Secure Shell or SSH is a network protocol that allows data to be exchanged using a secure channel between two network devices. The encryption used by SSH is intended to provide confidentiality and integrity of data over an unsecured network, like the Internet.
For communicating by SSH network protocol, public-key cryptography is used. Public-key cryptography is used to authenticate the remote computer and allow the remote computer to authenticate the user, if necessary. In public key cryptography, asymmetric key algorithms are used. This means that the key used to encrypt a message is not the same as the key used to decrypt it.
More simply put, each user has a pair of cryptographic keys – a public encryption key and a private decryption key.
The publicly available encrypting-key can be widely distributed, while the decrypting-key is known only to the recipient of the encrypted request. Messages are encrypted with the recipient’s public key and can only be decrypted with the corresponding private key. While the keys are related mathematically, the private key cannot feasibly be derived from the public key.
SSH is widely used for communication between Git repositories. Tools for generating SSH keys, and for communicating over SSH with remote Git repositories, are automatically installed when you install Git on your computer.
The important thing to understand is that you generate a public and private SSH key, and only the public key is distributed. In the case of using Beanstalk to host your repository remotes, the public key is copied into your Beanstalk profile, allowing you to push and pull your changes from the hosted Git repository.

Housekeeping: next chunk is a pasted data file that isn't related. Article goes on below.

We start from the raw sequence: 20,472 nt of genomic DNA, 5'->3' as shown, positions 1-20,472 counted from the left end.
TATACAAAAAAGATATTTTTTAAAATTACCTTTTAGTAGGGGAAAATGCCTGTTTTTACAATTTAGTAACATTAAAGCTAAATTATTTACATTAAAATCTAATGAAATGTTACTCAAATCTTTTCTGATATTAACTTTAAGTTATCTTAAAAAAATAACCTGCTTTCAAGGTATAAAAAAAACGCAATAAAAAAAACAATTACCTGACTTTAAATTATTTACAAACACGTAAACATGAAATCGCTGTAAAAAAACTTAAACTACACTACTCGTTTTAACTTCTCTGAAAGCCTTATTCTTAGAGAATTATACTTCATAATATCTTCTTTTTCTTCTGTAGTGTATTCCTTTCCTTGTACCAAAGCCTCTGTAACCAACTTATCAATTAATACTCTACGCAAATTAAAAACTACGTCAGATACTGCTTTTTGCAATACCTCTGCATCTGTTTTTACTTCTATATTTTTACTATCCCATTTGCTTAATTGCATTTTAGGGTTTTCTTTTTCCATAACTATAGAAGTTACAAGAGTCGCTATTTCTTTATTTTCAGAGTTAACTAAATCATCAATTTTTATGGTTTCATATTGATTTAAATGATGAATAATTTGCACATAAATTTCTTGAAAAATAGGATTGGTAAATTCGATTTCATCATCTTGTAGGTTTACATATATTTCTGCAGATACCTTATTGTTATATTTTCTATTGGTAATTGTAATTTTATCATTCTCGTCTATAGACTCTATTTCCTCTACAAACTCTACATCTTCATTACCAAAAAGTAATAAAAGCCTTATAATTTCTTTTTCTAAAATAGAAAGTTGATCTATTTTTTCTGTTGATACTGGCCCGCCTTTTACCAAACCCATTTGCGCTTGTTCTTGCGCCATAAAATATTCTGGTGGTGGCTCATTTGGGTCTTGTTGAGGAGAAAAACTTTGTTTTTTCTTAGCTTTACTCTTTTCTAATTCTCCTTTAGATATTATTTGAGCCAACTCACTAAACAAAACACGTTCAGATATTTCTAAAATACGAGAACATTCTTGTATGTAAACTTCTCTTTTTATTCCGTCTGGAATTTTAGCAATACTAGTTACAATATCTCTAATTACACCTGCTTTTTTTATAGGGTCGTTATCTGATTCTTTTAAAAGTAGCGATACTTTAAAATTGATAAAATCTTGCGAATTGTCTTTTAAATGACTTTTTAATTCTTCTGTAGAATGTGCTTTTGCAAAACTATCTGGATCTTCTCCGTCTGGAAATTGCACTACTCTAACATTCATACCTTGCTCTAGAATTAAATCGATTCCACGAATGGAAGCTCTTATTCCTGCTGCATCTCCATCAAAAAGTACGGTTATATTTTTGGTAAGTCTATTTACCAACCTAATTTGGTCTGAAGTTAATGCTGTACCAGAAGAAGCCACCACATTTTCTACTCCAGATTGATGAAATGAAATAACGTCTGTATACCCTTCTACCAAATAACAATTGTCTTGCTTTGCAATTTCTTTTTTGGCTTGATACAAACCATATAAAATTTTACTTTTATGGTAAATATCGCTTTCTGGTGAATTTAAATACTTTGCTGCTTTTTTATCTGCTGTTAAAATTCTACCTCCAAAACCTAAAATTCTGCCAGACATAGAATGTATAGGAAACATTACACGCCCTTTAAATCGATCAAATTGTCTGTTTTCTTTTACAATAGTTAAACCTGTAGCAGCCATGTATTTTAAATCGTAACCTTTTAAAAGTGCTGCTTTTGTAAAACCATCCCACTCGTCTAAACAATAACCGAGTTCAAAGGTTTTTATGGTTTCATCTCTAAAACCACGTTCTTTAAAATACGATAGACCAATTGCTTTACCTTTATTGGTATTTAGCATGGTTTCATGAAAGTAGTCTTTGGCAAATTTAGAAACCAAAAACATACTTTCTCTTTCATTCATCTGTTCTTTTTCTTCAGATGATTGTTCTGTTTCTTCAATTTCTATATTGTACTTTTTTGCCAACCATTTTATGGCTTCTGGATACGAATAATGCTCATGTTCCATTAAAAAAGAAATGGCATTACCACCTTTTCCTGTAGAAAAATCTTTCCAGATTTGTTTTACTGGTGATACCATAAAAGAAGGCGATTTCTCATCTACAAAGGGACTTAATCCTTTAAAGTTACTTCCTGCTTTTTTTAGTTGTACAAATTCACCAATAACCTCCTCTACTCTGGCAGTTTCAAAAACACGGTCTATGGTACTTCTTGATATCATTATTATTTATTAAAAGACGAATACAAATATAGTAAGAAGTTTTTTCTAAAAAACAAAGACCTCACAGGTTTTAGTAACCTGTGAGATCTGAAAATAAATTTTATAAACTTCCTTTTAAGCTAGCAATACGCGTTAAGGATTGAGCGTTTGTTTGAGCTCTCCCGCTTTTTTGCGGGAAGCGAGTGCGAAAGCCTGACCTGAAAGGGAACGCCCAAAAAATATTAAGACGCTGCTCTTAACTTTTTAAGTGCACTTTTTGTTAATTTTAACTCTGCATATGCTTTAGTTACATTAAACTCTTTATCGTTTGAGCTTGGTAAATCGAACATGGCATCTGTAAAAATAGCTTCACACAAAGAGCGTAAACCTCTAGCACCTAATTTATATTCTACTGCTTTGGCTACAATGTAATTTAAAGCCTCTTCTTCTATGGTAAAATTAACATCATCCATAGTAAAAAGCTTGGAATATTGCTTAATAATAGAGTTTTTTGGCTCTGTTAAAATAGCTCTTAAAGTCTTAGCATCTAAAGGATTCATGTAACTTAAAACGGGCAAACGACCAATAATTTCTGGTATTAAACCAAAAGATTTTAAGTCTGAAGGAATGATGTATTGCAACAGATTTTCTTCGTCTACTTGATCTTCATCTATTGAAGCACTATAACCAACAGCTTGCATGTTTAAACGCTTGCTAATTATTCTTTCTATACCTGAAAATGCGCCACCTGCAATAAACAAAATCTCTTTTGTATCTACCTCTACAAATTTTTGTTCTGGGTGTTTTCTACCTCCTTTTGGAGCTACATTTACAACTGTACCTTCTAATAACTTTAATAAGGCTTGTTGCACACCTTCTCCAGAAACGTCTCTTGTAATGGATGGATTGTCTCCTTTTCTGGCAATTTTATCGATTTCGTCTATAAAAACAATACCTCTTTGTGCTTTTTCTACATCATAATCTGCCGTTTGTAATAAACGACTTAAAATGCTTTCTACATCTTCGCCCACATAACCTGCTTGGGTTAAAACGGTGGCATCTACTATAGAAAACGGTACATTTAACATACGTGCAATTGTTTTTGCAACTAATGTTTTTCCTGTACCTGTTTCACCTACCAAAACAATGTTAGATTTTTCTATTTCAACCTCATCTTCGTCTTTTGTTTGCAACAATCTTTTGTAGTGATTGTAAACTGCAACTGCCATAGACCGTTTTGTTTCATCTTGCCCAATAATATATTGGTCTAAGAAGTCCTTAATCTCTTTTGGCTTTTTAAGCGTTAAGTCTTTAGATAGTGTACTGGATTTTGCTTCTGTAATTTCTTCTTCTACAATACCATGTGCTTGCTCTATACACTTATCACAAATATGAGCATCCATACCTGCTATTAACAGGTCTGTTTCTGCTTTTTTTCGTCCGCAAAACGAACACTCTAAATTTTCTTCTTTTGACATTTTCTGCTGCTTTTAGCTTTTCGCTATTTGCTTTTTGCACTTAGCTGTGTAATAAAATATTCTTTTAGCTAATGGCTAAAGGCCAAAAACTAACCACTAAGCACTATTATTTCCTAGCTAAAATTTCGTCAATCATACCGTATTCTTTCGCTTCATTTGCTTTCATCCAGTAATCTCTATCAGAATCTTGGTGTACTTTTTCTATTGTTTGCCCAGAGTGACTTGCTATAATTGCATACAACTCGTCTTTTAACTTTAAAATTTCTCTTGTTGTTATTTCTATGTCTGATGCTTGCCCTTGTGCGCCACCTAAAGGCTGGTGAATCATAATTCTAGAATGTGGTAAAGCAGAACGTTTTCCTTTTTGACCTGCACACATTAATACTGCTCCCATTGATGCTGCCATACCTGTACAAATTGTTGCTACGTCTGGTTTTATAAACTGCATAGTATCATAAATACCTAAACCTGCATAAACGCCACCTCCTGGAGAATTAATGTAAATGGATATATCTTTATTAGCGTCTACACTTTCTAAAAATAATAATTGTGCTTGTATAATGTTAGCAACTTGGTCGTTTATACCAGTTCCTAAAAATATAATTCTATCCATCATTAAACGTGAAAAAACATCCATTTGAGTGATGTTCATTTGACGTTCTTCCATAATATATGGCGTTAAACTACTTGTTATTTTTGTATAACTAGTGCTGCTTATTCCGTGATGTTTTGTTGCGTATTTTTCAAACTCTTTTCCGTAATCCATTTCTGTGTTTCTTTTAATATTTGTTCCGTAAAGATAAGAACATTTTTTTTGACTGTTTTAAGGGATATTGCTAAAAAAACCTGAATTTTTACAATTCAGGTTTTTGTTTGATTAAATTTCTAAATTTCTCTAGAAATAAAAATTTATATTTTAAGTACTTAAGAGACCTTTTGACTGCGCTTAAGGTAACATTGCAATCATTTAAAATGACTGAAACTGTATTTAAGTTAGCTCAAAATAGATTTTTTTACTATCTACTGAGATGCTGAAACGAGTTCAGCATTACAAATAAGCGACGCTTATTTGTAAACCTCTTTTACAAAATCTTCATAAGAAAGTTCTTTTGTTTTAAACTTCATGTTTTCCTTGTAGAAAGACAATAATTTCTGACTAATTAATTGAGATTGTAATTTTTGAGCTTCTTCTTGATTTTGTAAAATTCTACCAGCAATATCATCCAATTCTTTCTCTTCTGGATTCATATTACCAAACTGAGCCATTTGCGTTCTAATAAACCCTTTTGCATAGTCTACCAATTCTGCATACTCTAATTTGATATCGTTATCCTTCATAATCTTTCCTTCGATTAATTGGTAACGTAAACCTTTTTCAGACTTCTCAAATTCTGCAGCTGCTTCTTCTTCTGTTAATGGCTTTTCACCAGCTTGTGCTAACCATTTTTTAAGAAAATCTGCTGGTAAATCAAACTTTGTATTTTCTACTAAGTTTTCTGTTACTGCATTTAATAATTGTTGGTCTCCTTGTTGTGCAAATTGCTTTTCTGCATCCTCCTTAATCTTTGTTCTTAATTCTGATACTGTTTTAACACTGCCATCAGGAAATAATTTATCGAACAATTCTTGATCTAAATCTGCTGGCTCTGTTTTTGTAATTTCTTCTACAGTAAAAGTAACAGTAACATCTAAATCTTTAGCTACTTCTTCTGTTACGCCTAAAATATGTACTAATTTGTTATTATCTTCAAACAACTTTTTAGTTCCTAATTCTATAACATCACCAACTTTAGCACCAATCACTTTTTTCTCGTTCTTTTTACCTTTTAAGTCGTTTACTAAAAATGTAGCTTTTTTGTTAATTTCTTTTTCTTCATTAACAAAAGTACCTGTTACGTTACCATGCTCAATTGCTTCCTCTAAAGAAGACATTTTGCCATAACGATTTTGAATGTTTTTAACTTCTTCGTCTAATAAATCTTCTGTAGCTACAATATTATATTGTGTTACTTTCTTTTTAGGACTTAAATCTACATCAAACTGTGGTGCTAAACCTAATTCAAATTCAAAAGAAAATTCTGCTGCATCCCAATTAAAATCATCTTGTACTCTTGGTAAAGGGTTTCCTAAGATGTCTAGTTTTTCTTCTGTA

How to generate SSH keys
Once you’ve installed Git on your machine, you will need to generate an SSH keypair if you don’t already have one. Read more on how to do this in our articles on working with Git on Windows or on Mac depending on the operating system you are using.
SSH keys with passphrase or without it
When creating SSH keys, you can create them with or without a passphrase. If you do create a key with passphrase, you will be asked for passphrase every time you try to communicate with your Git repository in Beanstalk.
Using passphrases increases the security when you are using SSH keys. Using a key without a passphrase can be risky. If someone obtains a key (from a backup tape, or a one-time vulnerability) that doesn’t include a passphrase, the remote account can be compromised.
Avoiding entering passphrase every time
By creating SSH keys with a passphrase, you are making the connection to your Git repository more secure, but entering passphrase every time can be annoying. Luckily, there are ways to store your passphrase to automatically provide it every time you connect over SSH.
In macOS, you can do this by saving your password to your keychain. Doing this is very simple: as soon as you try to push changes to your Git account in Beanstalk, a keychain window will popup and ask whether you want your password to be remembered.
If you check the checkbox to remember your password, it will not be requested in the future.
In Windows, avoiding entering password is little bit different. Once you’ve installed PuTTY, you can use Pageant. Pageant is an authentication agent for PuTTY that allows you to store and recall SSH keys used to connect to your remote Git repositories. To read more how to do this, check out our Working with Git on Windows article.